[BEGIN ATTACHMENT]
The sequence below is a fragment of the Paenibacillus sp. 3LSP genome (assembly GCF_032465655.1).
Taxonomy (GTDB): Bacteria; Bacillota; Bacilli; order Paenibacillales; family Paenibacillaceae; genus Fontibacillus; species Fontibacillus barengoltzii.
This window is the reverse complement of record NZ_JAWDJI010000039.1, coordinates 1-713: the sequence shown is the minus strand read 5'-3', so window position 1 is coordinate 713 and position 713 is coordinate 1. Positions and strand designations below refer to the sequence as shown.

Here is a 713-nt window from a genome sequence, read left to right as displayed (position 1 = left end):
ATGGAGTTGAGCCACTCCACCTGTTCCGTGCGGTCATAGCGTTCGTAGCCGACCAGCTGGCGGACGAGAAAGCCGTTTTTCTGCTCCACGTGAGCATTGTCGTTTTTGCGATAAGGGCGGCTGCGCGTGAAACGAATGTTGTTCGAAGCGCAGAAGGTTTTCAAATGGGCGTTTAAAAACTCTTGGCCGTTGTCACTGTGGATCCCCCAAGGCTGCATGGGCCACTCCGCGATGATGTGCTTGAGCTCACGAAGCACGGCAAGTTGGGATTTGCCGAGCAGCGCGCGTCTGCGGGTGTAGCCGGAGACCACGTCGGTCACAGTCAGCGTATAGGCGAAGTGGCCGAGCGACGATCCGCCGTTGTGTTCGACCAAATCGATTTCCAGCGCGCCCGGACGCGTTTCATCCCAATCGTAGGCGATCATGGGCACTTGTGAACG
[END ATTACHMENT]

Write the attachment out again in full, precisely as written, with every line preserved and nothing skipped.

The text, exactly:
The sequence below is a fragment of the Paenibacillus sp. 3LSP genome (assembly GCF_032465655.1).
Taxonomy (GTDB): Bacteria; Bacillota; Bacilli; order Paenibacillales; family Paenibacillaceae; genus Fontibacillus; species Fontibacillus barengoltzii.
This window is the reverse complement of record NZ_JAWDJI010000039.1, coordinates 1-713: the sequence shown is the minus strand read 5'-3', so window position 1 is coordinate 713 and position 713 is coordinate 1. Positions and strand designations below refer to the sequence as shown.

Here is a 713-nt window from a genome sequence, read left to right as displayed (position 1 = left end):
ATGGAGTTGAGCCACTCCACCTGTTCCGTGCGGTCATAGCGTTCGTAGCCGACCAGCTGGCGGACGAGAAAGCCGTTTTTCTGCTCCACGTGAGCATTGTCGTTTTTGCGATAAGGGCGGCTGCGCGTGAAACGAATGTTGTTCGAAGCGCAGAAGGTTTTCAAATGGGCGTTTAAAAACTCTTGGCCGTTGTCACTGTGGATCCCCCAAGGCTGCATGGGCCACTCCGCGATGATGTGCTTGAGCTCACGAAGCACGGCAAGTTGGGATTTGCCGAGCAGCGCGCGTCTGCGGGTGTAGCCGGAGACCACGTCGGTCACAGTCAGCGTATAGGCGAAGTGGCCGAGCGACGATCCGCCGTTGTGTTCGACCAAATCGATTTCCAGCGCGCCCGGACGCGTTTCATCCCAATCGTAGGCGATCATGGGCACTTGTGAACG